How to Win an Inverse Condemnation Action
Regardless of how the government takes action, your property rights remain the same. You can win an inverse condemnation action when you show the following:
- You owned the property
- There was a public project or action that caused an injury to the property
- The government participated in that action
- The public project or action was the proximate cause of the damage
One of the main differences between an eminent domain case and an inverse condemnation case is who initiates the action in the first place. In an eminent domain case, the government is taking some legal action to obtain ownership of your property. You may take the case to court if the government does not offer adequate compensation, but the government starts the process. When dealing with an actual takings case, it is much clearer what the government is doing. In an inverse condemnation case, the property owner has the burden to pull the curtain back on the government’s actions and show that there is more going on than the government has claimed.
You Must Take Legal Action to Get Full and Fair Compensation
In an inverse condemnation case, you are forced to take legal action on your own. If you do nothing, the government’s action will succeed in devaluing your property and potentially making it useless and unable to be enjoyed. You must persuade a court to reclassify the government action as a taking so you can then receive compensation based on the fair market value of your property. However, in Georgia, if you prevail in your inverse condemnation action, then you will be entitled to an award of your attorney’s fees for bringing the action. An award of attorney’s fees is not available in an ordinary condemnation action.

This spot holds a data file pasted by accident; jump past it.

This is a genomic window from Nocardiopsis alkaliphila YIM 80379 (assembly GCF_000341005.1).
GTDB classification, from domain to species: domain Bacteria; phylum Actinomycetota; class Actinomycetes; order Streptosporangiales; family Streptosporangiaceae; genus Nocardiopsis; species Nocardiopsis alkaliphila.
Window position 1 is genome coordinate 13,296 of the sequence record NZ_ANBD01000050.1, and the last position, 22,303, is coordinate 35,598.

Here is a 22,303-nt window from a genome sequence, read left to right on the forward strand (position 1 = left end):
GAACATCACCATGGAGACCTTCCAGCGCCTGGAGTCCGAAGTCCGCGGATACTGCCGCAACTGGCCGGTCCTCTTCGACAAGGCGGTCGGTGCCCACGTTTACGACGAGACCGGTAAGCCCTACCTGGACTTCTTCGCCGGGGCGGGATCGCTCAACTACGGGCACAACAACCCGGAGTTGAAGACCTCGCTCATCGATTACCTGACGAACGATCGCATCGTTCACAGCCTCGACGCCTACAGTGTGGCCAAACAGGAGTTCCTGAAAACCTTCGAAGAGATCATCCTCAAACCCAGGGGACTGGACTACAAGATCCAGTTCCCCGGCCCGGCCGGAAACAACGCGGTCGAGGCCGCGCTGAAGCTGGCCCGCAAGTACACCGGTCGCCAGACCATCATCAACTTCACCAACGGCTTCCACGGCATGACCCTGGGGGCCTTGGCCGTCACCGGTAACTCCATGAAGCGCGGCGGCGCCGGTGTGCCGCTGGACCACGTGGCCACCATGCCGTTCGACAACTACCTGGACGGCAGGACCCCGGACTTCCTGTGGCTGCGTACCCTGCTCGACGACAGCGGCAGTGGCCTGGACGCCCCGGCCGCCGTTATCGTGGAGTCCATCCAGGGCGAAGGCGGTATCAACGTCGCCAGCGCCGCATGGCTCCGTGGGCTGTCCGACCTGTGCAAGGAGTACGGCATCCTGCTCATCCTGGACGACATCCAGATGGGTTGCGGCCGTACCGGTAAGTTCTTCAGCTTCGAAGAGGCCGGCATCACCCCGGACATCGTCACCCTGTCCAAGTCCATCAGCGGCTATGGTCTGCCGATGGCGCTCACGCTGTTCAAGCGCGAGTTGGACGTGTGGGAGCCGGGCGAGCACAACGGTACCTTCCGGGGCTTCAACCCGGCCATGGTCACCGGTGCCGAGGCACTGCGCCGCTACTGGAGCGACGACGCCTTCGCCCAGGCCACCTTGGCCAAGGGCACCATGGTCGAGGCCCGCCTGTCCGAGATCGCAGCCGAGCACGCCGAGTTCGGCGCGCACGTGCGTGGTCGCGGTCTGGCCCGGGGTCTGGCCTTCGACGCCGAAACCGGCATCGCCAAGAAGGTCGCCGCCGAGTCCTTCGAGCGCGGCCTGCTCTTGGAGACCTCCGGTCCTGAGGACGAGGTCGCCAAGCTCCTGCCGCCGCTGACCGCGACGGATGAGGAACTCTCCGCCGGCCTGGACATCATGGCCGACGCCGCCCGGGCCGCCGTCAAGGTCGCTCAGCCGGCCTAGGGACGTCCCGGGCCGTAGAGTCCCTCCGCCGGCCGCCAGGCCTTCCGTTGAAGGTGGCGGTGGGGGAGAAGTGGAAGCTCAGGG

As a property owner, you should engage early in the regulatory process to have your viewpoint heard. The government cannot issue a new regulation without first providing notice to interested parties and an opportunity to comment. You can take the opportunity to comment to argue that the proposed regulation or action is a regulatory taking. If the government still continues with the regulation, you can file a lawsuit in court to challenge the regulation and/or to seek compensation.
The actual inverse condemnation case could be challenging. The government will usually deny that its actions constitute a taking. You have the burden of proof to meet all required elements and show the government has taken your land. To carry your burden, you would need to make a detailed factual inquiry into the realities of the situation to show what the government has done. To do this you will likely need expert testimony to prove your case. Given how difficult these cases are to win, you should consider retaining a Georgia real estate attorney with experience successfully handling inverse condemnation cases.